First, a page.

Once again, the L.A. Times’ Michael Hiltzik has come to the defense of the middle and lower classes as the wealthy and corporate empowered special interests still call the tunes in Washington.
Under the headline “The middle class languishes as the super-rich thrive: Washington’s proposed budget solutions are ever more irrelevant to the problems at hand while being more protective of the 1%,” in the December 30 edition of the paper, Hiltzik postulates that the agreements that will prevent the country from falling off the “fiscal cliff” presages cuts in government at a time when we’re still grappling with a struggling economy: “There will be lower federal spending at a time when the government participation in the economy is still crucial; there will be less take-home pay for the middle class and the working class, who pump almost everything they have into the marketplace,” he says.
“The course of negotiations in Washington suggests that in 2013, the Americans taking it on the chin will be people defined by Mitt Romney as the 47% who refuse to ‘take personal responsibility … for their lives,’ but who are defined by more thoughtful observers of the American masses as seniors, veterans, disabled persons and the unemployed or underemployed. The progressive principles defended by President Obama on the stump, such as the sanctity of benefits promised the elderly and infirm, will be put on the table as bargaining chips to purchase modestly higher tax rates for the wealthy.”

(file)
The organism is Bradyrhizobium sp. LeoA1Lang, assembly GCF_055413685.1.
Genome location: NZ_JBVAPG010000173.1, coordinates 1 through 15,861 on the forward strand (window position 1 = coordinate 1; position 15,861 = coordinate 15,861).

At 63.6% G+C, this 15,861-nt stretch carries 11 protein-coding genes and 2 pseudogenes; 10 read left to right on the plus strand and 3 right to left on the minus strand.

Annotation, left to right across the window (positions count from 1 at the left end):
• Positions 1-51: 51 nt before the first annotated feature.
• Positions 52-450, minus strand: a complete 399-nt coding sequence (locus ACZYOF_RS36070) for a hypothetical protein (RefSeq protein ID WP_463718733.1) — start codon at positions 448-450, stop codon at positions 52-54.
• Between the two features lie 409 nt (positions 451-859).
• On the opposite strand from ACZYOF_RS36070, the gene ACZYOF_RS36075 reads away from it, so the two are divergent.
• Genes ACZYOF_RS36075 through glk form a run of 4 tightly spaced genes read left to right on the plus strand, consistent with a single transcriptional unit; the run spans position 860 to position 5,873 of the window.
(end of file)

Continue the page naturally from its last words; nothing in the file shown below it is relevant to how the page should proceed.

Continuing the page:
Meanwhile, corporate CEOs — who contribute lavishly to the campaigns of most elected officials and whose lobby organizations wield enviable clout — want the deficit cut by any means possible, except raising taxes on themselves.
And, as Hiltzik puts it, there’s “no sign of a remedy for the middle-class malady. The sickness is made up in equal parts of snail’s-pace job growth in the private sector; wholesale cutbacks of teaching jobs and other middle-class positions in the public sector; growing income inequality that narrows the economic base for all; a continuing overhang of excessive mortgage debt for homeowners; and a sharp deterioration in retirement security.”
Happy New Year.